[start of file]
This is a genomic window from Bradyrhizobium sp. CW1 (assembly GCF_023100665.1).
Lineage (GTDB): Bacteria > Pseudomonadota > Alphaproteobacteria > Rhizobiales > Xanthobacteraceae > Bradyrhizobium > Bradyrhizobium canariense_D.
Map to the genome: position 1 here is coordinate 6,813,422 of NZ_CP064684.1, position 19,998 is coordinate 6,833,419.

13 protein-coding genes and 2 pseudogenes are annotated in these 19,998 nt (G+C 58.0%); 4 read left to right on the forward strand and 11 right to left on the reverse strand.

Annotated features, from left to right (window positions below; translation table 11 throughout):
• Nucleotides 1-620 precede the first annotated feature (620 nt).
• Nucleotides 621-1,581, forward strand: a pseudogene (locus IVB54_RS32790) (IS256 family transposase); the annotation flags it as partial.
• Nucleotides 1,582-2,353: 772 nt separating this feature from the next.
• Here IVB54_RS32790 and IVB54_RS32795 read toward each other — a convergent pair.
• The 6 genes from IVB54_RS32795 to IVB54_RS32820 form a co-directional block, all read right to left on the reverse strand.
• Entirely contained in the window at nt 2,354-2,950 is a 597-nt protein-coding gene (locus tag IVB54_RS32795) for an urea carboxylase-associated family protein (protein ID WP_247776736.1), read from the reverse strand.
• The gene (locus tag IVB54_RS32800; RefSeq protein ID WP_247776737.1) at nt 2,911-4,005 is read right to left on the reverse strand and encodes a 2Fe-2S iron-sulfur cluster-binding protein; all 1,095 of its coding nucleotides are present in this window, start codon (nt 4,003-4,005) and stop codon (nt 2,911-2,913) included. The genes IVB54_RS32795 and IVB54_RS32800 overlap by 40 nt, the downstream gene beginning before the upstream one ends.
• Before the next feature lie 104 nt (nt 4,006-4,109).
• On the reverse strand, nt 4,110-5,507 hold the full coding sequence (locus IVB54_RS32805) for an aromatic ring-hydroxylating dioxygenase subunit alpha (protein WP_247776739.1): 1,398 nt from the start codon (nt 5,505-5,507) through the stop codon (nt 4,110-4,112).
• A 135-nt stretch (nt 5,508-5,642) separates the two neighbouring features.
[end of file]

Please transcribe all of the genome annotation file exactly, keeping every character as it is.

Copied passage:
This is a genomic window from Bradyrhizobium sp. CW1 (assembly GCF_023100665.1).
Lineage (GTDB): Bacteria > Pseudomonadota > Alphaproteobacteria > Rhizobiales > Xanthobacteraceae > Bradyrhizobium > Bradyrhizobium canariense_D.
Map to the genome: position 1 here is coordinate 6,813,422 of NZ_CP064684.1, position 19,998 is coordinate 6,833,419.

13 protein-coding genes and 2 pseudogenes are annotated in these 19,998 nt (G+C 58.0%); 4 read left to right on the forward strand and 11 right to left on the reverse strand.

Annotated features, from left to right (window positions below; translation table 11 throughout):
• Nucleotides 1-620 precede the first annotated feature (620 nt).
• Nucleotides 621-1,581, forward strand: a pseudogene (locus IVB54_RS32790) (IS256 family transposase); the annotation flags it as partial.
• Nucleotides 1,582-2,353: 772 nt separating this feature from the next.
• Here IVB54_RS32790 and IVB54_RS32795 read toward each other — a convergent pair.
• The 6 genes from IVB54_RS32795 to IVB54_RS32820 form a co-directional block, all read right to left on the reverse strand.
• Entirely contained in the window at nt 2,354-2,950 is a 597-nt protein-coding gene (locus tag IVB54_RS32795) for an urea carboxylase-associated family protein (protein ID WP_247776736.1), read from the reverse strand.
• The gene (locus tag IVB54_RS32800; RefSeq protein ID WP_247776737.1) at nt 2,911-4,005 is read right to left on the reverse strand and encodes a 2Fe-2S iron-sulfur cluster-binding protein; all 1,095 of its coding nucleotides are present in this window, start codon (nt 4,003-4,005) and stop codon (nt 2,911-2,913) included. The genes IVB54_RS32795 and IVB54_RS32800 overlap by 40 nt, the downstream gene beginning before the upstream one ends.
• Before the next feature lie 104 nt (nt 4,006-4,109).
• On the reverse strand, nt 4,110-5,507 hold the full coding sequence (locus IVB54_RS32805) for an aromatic ring-hydroxylating dioxygenase subunit alpha (protein WP_247776739.1): 1,398 nt from the start codon (nt 5,505-5,507) through the stop codon (nt 4,110-4,112).
• A 135-nt stretch (nt 5,508-5,642) separates the two neighbouring features.